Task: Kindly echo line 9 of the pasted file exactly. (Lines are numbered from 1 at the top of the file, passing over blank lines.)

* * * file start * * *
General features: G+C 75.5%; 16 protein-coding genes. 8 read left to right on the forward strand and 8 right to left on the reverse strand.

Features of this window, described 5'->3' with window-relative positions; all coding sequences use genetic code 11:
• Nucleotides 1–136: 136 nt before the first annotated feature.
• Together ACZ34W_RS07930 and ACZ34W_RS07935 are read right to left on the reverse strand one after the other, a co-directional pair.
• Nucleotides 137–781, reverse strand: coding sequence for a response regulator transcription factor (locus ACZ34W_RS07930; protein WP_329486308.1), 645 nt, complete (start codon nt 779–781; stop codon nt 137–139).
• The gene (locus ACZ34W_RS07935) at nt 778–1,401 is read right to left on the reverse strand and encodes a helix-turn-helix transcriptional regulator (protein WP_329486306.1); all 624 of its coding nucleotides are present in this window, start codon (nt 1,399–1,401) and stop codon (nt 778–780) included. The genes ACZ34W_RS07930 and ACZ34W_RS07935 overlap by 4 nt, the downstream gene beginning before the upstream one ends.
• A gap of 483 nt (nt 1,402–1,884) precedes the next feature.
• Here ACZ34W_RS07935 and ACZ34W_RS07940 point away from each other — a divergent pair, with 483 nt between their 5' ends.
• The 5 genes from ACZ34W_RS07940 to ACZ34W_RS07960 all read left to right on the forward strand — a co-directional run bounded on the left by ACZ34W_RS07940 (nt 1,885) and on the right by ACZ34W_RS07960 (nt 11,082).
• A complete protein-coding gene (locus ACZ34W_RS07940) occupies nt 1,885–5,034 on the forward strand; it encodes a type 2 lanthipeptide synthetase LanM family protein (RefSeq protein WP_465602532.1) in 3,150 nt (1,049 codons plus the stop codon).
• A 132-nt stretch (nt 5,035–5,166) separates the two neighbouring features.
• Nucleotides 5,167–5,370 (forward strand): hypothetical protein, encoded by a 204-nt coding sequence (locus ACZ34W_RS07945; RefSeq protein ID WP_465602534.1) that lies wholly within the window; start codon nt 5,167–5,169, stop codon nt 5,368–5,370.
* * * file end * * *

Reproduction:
• The 5 genes from ACZ34W_RS07940 to ACZ34W_RS07960 all read left to right on the forward strand — a co-directional run bounded on the left by ACZ34W_RS07940 (nt 1,885) and on the right by ACZ34W_RS07960 (nt 11,082).